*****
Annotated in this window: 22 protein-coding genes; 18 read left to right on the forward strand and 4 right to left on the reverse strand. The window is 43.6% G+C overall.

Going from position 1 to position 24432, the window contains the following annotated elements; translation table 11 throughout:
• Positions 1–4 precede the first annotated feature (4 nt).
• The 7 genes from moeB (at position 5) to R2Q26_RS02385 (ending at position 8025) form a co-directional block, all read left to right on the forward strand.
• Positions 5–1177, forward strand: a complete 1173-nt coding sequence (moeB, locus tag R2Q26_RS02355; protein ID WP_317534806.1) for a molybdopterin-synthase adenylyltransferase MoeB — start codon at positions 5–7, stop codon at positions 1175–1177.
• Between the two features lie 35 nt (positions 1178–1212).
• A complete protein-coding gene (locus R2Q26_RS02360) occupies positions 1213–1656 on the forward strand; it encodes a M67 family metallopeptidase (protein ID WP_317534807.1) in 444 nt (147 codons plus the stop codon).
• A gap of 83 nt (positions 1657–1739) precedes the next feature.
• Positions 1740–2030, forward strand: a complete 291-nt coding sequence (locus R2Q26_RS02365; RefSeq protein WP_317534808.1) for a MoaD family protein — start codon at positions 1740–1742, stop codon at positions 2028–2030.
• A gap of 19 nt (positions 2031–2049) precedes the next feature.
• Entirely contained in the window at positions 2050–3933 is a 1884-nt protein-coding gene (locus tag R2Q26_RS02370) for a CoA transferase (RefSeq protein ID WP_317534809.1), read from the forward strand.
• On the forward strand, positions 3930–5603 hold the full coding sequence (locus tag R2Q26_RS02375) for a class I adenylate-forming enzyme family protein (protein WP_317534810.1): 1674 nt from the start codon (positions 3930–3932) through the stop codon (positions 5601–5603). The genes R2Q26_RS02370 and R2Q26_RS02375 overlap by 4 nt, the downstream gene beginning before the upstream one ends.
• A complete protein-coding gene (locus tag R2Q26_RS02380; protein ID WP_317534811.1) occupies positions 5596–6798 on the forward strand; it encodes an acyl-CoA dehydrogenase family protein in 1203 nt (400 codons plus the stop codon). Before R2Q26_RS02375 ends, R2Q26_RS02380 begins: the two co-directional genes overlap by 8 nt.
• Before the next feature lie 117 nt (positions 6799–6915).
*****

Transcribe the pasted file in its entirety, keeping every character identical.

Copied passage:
Annotated in this window: 22 protein-coding genes; 18 read left to right on the forward strand and 4 right to left on the reverse strand. The window is 43.6% G+C overall.

Going from position 1 to position 24432, the window contains the following annotated elements; translation table 11 throughout:
• Positions 1–4 precede the first annotated feature (4 nt).
• The 7 genes from moeB (at position 5) to R2Q26_RS02385 (ending at position 8025) form a co-directional block, all read left to right on the forward strand.
• Positions 5–1177, forward strand: a complete 1173-nt coding sequence (moeB, locus tag R2Q26_RS02355; protein ID WP_317534806.1) for a molybdopterin-synthase adenylyltransferase MoeB — start codon at positions 5–7, stop codon at positions 1175–1177.
• Between the two features lie 35 nt (positions 1178–1212).
• A complete protein-coding gene (locus R2Q26_RS02360) occupies positions 1213–1656 on the forward strand; it encodes a M67 family metallopeptidase (protein ID WP_317534807.1) in 444 nt (147 codons plus the stop codon).
• A gap of 83 nt (positions 1657–1739) precedes the next feature.
• Positions 1740–2030, forward strand: a complete 291-nt coding sequence (locus R2Q26_RS02365; RefSeq protein WP_317534808.1) for a MoaD family protein — start codon at positions 1740–1742, stop codon at positions 2028–2030.
• A gap of 19 nt (positions 2031–2049) precedes the next feature.
• Entirely contained in the window at positions 2050–3933 is a 1884-nt protein-coding gene (locus tag R2Q26_RS02370) for a CoA transferase (RefSeq protein ID WP_317534809.1), read from the forward strand.
• On the forward strand, positions 3930–5603 hold the full coding sequence (locus tag R2Q26_RS02375) for a class I adenylate-forming enzyme family protein (protein WP_317534810.1): 1674 nt from the start codon (positions 3930–3932) through the stop codon (positions 5601–5603). The genes R2Q26_RS02370 and R2Q26_RS02375 overlap by 4 nt, the downstream gene beginning before the upstream one ends.
• A complete protein-coding gene (locus tag R2Q26_RS02380; protein ID WP_317534811.1) occupies positions 5596–6798 on the forward strand; it encodes an acyl-CoA dehydrogenase family protein in 1203 nt (400 codons plus the stop codon). Before R2Q26_RS02375 ends, R2Q26_RS02380 begins: the two co-directional genes overlap by 8 nt.
• Before the next feature lie 117 nt (positions 6799–6915).